The government’s chief whip has promised to investigate messages sent to a female Conservative MP by a colleague in which she was was called a “disgrace” and told to quit the party.
In a now-deleted tweet, Antoinette Sandbach shared a screenshot of WhatsApp messages which she said were sent to her by a male Tory MP.
“You too are a disgrace. Time you left the party I think,” they read.
It comes as Conservative MPs voted for their final two leadership contenders.
On Thursday, secret ballots were held which whittled down the remaining candidates to just Boris Johnson and Jeremy Hunt – one of whom will become the UK’s next prime minister.
Ms Sandbach, the MP for Eddisbury in Cheshire, backed Rory Stewart in the leadership campaign, before he was eliminated from the contest on Wednesday. She has been a strong opponent of a no-deal Brexit.
On Thursday, she shared the phone messages on Twitter, and said: “Barely is the ink dry on the results and the dark ops begin. This is from a male Conservative MP to me as I sat on the train home.”
In a follow-up tweet, she added: “It’s bad enough when you get it from complete strangers. Is it any wonder three female MPs left.”
Anna Soubry, Sarah Wollaston and Heidi Allen left the party in February to join Change UK, citing concerns over the “the hard-line anti-EU awkward squad” in the Conservative Party.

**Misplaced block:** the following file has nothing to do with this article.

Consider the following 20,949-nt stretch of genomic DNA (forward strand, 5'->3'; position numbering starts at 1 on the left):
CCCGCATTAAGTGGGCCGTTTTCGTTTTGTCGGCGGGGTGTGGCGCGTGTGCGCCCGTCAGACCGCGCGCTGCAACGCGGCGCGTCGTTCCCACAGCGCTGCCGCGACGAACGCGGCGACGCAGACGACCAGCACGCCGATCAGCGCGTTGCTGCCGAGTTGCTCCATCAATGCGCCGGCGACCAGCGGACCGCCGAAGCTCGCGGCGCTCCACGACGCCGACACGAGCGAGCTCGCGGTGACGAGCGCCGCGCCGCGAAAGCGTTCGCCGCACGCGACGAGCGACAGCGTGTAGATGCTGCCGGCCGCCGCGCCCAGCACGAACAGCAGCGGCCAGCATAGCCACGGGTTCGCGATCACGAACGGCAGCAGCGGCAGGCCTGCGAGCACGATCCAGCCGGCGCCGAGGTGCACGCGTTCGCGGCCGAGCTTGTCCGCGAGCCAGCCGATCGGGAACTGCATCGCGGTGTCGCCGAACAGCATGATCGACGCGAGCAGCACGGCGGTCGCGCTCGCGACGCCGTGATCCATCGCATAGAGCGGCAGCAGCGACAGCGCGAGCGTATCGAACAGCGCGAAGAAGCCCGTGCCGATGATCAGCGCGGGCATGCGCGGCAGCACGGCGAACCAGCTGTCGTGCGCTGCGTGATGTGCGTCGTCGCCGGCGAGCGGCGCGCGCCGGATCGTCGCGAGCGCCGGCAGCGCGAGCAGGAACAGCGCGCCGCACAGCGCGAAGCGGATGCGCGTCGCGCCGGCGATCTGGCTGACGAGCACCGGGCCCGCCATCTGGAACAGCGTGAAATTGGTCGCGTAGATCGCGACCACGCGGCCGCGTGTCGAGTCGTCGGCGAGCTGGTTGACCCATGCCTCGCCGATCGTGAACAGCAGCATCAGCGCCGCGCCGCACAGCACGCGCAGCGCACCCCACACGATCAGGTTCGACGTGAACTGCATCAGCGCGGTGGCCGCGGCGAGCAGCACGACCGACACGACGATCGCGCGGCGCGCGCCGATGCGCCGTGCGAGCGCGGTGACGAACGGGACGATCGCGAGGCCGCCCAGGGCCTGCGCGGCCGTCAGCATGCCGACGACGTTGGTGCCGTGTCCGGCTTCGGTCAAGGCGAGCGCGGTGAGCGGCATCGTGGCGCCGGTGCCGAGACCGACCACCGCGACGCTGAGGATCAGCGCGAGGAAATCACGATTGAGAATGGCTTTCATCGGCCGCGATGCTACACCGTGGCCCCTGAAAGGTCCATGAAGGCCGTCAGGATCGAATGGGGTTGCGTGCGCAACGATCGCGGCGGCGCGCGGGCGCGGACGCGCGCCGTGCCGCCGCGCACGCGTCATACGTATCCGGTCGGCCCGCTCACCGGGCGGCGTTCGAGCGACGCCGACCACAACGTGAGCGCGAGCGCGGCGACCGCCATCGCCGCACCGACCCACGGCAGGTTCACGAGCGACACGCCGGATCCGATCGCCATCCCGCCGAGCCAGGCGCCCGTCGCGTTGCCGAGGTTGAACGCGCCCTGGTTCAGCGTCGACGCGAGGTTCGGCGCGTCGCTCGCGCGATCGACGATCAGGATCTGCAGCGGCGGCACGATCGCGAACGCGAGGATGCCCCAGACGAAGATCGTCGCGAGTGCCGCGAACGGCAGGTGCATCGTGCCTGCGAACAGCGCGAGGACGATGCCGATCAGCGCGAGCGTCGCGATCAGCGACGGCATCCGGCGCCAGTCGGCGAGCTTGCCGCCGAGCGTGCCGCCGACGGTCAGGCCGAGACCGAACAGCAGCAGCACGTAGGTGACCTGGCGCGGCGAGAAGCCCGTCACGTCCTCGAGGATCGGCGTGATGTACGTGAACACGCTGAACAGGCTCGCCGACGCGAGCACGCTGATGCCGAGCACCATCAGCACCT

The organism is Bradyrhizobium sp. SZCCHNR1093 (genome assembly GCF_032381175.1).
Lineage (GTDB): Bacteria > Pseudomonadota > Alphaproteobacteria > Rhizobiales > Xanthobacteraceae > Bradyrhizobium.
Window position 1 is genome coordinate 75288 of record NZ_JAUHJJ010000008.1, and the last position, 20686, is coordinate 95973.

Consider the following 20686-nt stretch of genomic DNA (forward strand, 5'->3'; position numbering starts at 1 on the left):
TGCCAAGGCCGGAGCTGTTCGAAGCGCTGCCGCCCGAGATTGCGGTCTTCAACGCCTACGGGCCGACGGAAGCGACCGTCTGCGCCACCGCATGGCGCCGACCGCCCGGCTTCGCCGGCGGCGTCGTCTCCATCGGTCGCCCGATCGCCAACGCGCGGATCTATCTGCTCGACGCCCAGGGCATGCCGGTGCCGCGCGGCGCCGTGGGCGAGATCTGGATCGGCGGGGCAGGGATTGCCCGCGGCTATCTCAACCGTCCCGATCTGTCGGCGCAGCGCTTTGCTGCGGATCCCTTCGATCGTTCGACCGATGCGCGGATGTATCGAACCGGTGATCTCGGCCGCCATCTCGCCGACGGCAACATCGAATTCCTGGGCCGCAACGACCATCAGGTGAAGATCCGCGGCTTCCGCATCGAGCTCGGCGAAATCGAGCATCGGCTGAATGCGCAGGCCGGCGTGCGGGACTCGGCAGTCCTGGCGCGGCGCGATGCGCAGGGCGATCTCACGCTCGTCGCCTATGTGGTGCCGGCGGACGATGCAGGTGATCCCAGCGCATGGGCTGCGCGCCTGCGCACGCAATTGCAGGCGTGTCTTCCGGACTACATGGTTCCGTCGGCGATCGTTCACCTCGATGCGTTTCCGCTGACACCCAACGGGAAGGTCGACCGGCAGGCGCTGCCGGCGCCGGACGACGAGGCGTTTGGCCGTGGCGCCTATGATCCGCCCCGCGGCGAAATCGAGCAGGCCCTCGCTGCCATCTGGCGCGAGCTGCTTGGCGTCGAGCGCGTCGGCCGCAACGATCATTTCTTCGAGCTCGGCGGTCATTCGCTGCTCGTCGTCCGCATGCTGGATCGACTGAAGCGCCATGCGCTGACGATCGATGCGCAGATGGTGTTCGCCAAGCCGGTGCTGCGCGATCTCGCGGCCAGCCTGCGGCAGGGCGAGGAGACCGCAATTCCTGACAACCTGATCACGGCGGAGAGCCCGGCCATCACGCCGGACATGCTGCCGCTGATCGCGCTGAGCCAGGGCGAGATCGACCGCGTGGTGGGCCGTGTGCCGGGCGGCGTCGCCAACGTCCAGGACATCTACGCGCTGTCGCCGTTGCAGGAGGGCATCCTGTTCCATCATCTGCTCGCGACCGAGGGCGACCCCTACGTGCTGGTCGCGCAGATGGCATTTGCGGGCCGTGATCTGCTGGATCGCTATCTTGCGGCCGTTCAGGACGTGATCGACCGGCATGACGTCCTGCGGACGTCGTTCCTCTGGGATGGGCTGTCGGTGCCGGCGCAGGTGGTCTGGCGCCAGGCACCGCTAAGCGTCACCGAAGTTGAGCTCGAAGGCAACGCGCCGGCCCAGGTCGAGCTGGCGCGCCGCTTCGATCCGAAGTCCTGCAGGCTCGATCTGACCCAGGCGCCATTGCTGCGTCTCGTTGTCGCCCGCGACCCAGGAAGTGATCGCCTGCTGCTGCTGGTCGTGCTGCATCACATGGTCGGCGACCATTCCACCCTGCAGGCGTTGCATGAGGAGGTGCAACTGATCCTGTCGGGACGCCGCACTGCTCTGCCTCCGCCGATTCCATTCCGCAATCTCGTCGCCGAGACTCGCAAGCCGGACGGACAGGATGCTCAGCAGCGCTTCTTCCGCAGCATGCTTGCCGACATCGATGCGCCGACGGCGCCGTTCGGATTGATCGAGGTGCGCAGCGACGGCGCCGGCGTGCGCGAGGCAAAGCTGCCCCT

Meanwhile, members of the public replied with messages of support for Ms Sandbach, calling the messages “shocking” and “disgusting”.
The government’s chief whip, Julian Smith, called it “totally unacceptable” and pledged to investigate.
He also thanked Ms Sandbach for supporting the government’s Brexit deal three times in Parliament.
Leadership hopeful, Foreign Secretary Jeremy Hunt, also tweeted support for Ms Sandbach, writing: “This is so wrong! We have to come together as a party…”
Ms Sandbach told the Press Association she had made an official complaint to the chief whip “and will get it dealt with internally.”
Mr Johnson and Mr Hunt will now go head-to-head in the final stage of the leadership contest, which will end in late July following a postal ballot of Conservative Party members.